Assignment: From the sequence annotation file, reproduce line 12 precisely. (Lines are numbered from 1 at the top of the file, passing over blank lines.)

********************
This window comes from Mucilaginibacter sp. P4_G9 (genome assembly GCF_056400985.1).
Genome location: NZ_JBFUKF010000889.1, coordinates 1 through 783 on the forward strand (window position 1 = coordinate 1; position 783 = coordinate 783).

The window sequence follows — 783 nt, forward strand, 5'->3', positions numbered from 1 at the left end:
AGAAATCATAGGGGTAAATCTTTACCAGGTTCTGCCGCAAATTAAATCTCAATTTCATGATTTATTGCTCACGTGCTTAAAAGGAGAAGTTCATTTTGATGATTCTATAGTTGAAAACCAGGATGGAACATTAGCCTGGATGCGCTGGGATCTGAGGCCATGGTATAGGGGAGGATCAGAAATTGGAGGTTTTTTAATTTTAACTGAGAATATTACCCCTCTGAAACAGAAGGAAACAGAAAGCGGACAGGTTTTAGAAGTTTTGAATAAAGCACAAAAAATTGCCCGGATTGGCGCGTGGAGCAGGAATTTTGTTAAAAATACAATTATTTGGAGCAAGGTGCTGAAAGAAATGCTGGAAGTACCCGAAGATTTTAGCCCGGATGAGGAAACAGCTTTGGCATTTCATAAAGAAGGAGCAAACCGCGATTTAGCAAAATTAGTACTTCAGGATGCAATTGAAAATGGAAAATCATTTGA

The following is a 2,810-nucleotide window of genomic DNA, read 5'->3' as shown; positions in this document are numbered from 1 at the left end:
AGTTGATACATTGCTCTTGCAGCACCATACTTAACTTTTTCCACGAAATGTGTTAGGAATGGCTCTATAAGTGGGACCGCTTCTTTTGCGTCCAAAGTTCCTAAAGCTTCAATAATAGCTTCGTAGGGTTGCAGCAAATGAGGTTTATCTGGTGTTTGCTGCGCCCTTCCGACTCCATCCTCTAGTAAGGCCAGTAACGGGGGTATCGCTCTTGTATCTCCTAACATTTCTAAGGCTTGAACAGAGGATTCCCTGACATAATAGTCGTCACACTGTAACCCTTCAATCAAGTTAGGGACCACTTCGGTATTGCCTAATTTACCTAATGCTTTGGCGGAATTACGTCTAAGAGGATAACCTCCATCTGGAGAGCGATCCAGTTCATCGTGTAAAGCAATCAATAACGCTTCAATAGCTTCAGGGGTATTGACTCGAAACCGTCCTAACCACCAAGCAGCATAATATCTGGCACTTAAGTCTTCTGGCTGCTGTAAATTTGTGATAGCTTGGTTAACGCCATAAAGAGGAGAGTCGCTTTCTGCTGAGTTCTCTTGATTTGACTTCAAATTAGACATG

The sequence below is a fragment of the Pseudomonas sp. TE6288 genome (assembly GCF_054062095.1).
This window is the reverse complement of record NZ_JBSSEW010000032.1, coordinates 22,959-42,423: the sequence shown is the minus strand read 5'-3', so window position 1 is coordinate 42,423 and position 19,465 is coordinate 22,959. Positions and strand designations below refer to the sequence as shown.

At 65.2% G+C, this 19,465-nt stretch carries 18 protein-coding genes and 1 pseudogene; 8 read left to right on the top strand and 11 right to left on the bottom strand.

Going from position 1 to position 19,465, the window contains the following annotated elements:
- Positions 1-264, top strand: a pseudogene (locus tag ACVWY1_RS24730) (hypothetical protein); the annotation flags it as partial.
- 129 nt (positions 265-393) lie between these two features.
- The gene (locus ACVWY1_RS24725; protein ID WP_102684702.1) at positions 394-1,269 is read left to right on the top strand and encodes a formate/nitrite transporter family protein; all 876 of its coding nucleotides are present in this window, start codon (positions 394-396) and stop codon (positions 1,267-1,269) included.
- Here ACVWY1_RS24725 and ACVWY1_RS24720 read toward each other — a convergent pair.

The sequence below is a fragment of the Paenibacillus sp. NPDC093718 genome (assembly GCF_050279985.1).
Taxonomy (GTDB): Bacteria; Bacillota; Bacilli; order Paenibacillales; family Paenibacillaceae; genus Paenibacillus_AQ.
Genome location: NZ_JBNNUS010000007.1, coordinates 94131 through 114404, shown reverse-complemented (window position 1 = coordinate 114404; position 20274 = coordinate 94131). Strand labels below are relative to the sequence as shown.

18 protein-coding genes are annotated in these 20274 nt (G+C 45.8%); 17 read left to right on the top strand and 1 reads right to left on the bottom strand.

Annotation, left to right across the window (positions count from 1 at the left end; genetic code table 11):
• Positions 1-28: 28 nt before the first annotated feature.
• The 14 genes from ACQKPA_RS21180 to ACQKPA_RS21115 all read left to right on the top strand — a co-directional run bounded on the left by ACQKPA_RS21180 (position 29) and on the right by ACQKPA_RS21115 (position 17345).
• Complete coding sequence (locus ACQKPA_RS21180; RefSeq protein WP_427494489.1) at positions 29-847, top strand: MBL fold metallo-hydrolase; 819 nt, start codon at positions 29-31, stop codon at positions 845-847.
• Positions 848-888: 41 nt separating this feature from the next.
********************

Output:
- 129 nt (positions 265-393) lie between these two features.